Friday, December 16, 2016

Tinne and Change

 "To every thing there is a season, and a time to every purpose under the heaven."
Ecclesiastes 3:1

"Everything changes, nothing remains without change."
Buddha
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It is impossible to believe that it is 8 years since we bought our house in Banámichi. So little has changed and yet everything has changed.

Beautiful Banámichi backyard

They say time speeds up as you get older. Our time here has passed in a flash. Things that were once easy and even fun have become more challenging.  With time, not only have we aged, but the house has weathered and aged a bit too. Entropy is a basic law of physics. Everything tends toward disorder and every house will require a certain amount of upkeep. And, after 8 years, it was time to re-surface the roof.

It would have been easy to throw money at the task and hire someone. Except that our buddy Ramón (whose crew renovated the house 8 years ago) is now busy administering public works for the town government. And then, pretty  much anyone else who is competent and physically able is working for the Santa Elena mine. There is literally no one to hire to do the work.

This left us to fall back on good old Mexican-style self-reliance.  We have found the Mexican people to be great at improvising alternatives for things they don't have and repairing broken items themselves in unconventional ways.   Unfortunately, there is not much improvisation when it comes to a roof. Either you do it or you don't, and it definitely needed doing. So it was up to us to get'er done.
Pressure washing the roof (or is it the sky?)

Our house partner Dan prefers to use the very best materials. We can see the logic of that. But at our age, we see the changes which are coming, and we know that it is likely that we have maybe 5 more years here at most, so the roof only needs to last that long until we sell the place. Priorities do change. We bought our paint from the local ferreteria ( hardware store) in Banámichi.

This past year I have been watching with sadness as various friends and acquaintances about my age have increasing health problems or even pass on. I never used to dwell on this stuff, but now aging and death are forcing their way into my awareness. Limitations are becoming inescapable as I feel myself having less energy for activities that have been important to me over the years.

One of my great pleasures here in Banámichi has been keeping the vegetable garden. Each year though, digging it over and moving bags of soil amendments and raking and kneeling become a bit harder. Afterwards, the body protests for several days with aches and exhaustion. This year I found myself thinking that this might be the last time I am able to do this.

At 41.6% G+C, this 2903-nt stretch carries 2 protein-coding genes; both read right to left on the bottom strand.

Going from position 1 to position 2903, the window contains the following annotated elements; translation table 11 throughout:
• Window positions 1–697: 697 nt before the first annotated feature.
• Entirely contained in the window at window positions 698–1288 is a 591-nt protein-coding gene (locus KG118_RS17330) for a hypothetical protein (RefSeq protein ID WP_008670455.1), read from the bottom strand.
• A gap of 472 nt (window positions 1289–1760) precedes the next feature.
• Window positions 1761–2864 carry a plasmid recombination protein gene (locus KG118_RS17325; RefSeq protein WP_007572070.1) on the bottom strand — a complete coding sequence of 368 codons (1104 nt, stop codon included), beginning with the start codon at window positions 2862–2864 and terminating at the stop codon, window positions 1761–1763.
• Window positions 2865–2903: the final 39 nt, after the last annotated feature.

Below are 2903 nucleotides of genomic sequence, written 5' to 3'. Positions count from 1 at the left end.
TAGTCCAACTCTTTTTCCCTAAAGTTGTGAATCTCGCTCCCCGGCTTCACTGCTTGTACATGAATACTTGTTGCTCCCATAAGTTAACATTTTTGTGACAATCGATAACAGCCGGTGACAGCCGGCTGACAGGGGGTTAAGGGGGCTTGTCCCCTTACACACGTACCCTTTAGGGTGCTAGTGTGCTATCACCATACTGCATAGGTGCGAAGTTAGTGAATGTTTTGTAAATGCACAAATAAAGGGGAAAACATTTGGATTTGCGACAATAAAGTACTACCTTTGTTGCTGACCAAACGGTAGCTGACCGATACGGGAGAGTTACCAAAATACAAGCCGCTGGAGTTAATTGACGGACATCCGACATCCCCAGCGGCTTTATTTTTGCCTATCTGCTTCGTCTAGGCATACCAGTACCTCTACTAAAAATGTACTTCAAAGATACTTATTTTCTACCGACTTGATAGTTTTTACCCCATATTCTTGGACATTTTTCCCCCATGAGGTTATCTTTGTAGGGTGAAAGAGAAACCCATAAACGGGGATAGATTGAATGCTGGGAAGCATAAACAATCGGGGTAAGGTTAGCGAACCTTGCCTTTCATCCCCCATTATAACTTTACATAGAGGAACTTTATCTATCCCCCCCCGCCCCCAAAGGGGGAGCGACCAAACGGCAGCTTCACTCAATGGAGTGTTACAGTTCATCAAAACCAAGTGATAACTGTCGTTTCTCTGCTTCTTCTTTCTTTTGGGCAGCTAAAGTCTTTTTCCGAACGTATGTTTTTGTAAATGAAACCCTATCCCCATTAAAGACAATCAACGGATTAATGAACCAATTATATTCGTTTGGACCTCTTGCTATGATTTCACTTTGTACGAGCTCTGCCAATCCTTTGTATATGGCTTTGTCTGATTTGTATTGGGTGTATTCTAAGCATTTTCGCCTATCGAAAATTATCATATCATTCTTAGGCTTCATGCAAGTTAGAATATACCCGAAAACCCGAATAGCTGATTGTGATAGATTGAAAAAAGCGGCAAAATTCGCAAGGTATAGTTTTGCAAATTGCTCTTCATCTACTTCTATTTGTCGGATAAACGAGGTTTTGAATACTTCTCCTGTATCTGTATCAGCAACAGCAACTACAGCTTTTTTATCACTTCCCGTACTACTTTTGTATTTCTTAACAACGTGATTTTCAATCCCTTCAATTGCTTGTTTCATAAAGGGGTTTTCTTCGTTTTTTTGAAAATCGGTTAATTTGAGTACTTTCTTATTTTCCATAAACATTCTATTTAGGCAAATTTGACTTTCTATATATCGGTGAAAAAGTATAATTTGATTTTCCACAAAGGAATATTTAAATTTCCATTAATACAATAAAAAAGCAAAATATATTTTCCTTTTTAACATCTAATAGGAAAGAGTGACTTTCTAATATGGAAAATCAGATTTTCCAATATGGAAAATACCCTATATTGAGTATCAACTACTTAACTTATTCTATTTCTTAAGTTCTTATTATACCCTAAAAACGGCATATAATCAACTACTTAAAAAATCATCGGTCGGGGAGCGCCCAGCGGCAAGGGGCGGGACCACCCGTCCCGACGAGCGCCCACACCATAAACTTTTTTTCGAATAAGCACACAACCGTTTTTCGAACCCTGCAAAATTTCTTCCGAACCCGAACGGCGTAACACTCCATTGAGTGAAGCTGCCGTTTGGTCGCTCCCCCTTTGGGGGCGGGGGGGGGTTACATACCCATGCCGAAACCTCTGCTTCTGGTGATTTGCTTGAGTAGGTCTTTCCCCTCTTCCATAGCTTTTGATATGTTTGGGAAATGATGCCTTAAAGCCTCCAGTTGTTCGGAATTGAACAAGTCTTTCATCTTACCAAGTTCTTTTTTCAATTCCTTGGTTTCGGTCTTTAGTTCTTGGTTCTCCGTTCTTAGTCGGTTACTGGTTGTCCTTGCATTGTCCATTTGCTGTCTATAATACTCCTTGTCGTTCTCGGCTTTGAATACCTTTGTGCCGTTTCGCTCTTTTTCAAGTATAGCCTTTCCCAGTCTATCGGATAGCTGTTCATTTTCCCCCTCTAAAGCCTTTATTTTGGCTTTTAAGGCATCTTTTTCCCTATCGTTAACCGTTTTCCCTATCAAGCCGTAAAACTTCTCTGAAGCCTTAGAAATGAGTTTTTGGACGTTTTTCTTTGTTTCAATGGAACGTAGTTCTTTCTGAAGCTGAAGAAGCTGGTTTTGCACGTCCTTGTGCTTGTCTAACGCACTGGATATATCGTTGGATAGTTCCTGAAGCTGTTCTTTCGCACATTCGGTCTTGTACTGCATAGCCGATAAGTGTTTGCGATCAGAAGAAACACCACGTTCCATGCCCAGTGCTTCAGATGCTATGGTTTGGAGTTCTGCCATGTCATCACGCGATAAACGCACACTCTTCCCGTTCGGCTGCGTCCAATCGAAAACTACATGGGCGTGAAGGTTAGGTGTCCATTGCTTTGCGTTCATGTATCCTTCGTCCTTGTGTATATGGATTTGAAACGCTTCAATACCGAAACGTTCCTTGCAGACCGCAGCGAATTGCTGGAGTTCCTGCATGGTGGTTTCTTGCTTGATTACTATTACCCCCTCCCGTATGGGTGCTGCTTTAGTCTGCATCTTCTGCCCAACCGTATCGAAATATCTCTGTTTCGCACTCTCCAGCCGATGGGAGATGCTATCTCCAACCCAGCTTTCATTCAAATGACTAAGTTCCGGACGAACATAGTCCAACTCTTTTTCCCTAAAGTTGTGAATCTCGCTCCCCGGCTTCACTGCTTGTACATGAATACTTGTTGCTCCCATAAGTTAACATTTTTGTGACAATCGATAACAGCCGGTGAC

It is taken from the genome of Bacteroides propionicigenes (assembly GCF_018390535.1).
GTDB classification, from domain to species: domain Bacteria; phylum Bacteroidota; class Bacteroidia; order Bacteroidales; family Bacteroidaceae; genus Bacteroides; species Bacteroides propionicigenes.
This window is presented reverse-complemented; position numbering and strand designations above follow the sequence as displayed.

Veggie garden ready for the winter

I have always valued self-reliance. As a child I had fantasies about growing my own food and not needing anything from anyone. I would have made a great homesteader back in the day.  I have enjoyed  fermenting vegetables, making homemade sourdough bread, and general do-it-myselfing.
But nowadays, even firing up the adobe oven and making pizza feels like more of an all day challenge and less fun than it once was.

So the guys bit the bullet and re-surfaced the roof. It was 4 days of hard work. My Dan detests that kind of project and hated every minute of it. And now, after the fact, it seems that carrying the 60 pound buckets of elastomeric paint up to the roof may have given him a herniated disc. We can no longer assume that it is OK to push our bodies the way we once did.

Those buckets are bone-crunchers!

Then, right after the last of the paint went on the roof, it started to rain. It rained quite hard for several hours and so it took the paint a very long time to dry. Some of the roof needs repair already where walking on it pulled up the still-wet paint. Oh, and now the tinaco (water tank on the roof) has developed a leak and needs to be repaired. It is a never-ending do-it-yourself project having this house. We are not ready to give up just yet, but time is like a thief in the night, and I when I wake in the wee hours of the morning, I can hear him sneaking around.

I feel very sad about the thought of leaving Banámichi and our little house that I love so much. There is so much that I love here...the people, the town, the sunshine, the peace and quiet, the nearby hot springs. This had been such a rich and fulfilling experience.I am not ready to throw in the towel just yet, but I can see coming just over the horizon. Everything is subject to change and nothing remains static.  Such is the poignancy of life.

Everything ends in its time
The only antidote I know for this sadness is to be as fully alive, present and conscious as possible in every moment. Live well, love greatly and laugh a lot. Then when the thief finally strikes, greet him with recognition and cooperation.




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